Would you like to subscribe to our newsletters?

Sign up here for our Newsletter!

British Columbians don't really want to get rid of tips: Restaurants CEO

Richmond Station in Toronto is one of the few restaurants in Canada that does not allow tipping.
Richmond Station in Toronto is one of the few restaurants in Canada that does not allow tipping.
Image Credit: Google Maps/Silvia Avramut

Long before the recent onslaught of tip-flation and tip-creep, Toronto’s Richmond Station restaurant was moving towards a tip-free dining experience.

While it wasn’t easy and it took a pandemic-mandated shut down to make it happen, it’s a practice that the majority of Canadians want to see expand.

An Angus Reid poll found, in a survey posted last month, that 59%of respondents preferred a “service included” dining model.

Yet, such models are almost impossible to find in B.C.

“Canadians like tipping,” Ian Tostenson, president and CEO of the B.C. Restaurant and Foodservices Association, told “It’s ingrained in them. They like the control of being able to show gratitude by tipping.”

Certainly, it’s a practice that can be very lucrative to servers who can pull in hundreds of dollars a night in tips, which makes them particularly resistant to change.

That’s what Richmond Centre found when it started moving in the tip-free direction a few years ago.

“Tips are kind of a hallowed ground in restaurants,” Ryan Donovan, co-owner of Richmond Station, told “But there’s lots of questions around about who they belong to and who they don’t belong to.”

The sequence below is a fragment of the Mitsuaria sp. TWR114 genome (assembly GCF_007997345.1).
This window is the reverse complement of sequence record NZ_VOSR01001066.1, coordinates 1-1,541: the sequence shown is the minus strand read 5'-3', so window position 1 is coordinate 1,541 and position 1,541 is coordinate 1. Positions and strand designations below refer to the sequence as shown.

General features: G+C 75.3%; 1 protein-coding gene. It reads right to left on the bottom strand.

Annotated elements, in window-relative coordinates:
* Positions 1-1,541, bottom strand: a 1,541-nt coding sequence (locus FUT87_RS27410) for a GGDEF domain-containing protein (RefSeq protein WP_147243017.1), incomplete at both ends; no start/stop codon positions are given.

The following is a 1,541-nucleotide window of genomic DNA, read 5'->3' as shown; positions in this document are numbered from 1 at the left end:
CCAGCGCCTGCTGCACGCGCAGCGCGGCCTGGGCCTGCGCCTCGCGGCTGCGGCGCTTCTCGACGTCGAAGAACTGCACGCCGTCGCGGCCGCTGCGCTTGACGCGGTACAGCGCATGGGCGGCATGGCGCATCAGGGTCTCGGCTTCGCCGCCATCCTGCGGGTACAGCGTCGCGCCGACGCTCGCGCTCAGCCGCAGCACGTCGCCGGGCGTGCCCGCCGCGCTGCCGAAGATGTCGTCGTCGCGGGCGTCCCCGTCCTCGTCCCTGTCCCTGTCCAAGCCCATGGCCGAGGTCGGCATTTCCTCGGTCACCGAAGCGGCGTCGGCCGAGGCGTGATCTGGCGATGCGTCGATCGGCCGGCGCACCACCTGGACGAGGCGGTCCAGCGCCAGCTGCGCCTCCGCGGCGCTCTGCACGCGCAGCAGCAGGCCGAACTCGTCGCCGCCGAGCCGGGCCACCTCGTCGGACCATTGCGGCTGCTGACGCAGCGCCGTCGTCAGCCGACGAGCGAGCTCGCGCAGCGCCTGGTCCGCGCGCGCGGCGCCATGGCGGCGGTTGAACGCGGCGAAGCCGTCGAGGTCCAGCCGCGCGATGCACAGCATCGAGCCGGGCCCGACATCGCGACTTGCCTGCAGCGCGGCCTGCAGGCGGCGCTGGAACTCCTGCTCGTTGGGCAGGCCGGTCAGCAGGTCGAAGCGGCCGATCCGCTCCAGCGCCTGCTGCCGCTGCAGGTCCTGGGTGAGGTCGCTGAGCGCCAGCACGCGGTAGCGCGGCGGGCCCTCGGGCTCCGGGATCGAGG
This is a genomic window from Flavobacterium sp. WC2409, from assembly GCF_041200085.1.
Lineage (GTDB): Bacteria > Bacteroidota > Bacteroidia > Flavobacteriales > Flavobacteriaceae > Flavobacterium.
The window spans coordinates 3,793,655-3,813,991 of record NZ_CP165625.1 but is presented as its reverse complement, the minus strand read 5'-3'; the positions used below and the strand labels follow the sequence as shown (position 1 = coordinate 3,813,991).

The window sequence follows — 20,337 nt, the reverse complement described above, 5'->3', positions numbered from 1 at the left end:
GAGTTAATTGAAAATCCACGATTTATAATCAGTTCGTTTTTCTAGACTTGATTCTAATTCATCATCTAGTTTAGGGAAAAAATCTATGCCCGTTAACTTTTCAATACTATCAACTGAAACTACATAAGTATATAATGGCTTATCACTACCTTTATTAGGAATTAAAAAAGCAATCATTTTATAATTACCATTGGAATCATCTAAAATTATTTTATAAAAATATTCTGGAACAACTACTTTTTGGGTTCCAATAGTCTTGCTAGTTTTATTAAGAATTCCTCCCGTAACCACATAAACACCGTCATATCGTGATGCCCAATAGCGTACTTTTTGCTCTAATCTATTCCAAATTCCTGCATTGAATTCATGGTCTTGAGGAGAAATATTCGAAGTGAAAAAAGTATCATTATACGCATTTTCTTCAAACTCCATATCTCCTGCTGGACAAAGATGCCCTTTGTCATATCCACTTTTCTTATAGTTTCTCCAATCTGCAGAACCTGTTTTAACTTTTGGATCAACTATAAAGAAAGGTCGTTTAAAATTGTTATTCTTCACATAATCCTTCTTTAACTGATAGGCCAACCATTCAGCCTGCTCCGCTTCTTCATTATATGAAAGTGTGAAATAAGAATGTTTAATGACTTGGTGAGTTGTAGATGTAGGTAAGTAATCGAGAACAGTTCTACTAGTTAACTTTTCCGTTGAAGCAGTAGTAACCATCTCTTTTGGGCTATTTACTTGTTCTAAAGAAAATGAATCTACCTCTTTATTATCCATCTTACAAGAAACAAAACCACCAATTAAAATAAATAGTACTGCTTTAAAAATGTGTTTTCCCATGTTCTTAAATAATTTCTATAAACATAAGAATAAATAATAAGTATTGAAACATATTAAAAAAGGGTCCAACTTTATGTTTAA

It was due to that inequity in the distribution of tip money – with the lion’s share going to servers – that got him and his partners thinking about alternatives.

Back in 2016 through 2018, Richmond Station – which has more than 80 employees – started making changes like paying higher wages and providing health benefits.

But, when they changed to a more equitable sharing of tips, all their front-of-house staff quit.

Part of Richmond Centre’s argument back then was that as much as 75% of servers’ incomes could be undeclared earnings in the form of tips.

Government programs for things like maternity leave or retraining allowances are based on a percentage of declared income.

“That was a difficult conversation for people to understand in 2016, 2017, 2018, when we started to talk to our staff about it,” Donovan said. “They went: ‘Oh, what are the chances?’ or ‘That’s not going to happen to me.’”

Then the restaurant closed for three months in the spring of 2020 when COVID hit and all the staff were laid off.

“Everyone was going: ‘Oh ya. Now I get it.’”

Given the limitations of government funding based on income, many of his staff moved back home or to other cities.

While his management staff remained, Donovan had to hire all new people when Richmond Station re-opened. That’s when it switched to “hospitality included,” meaning no tips.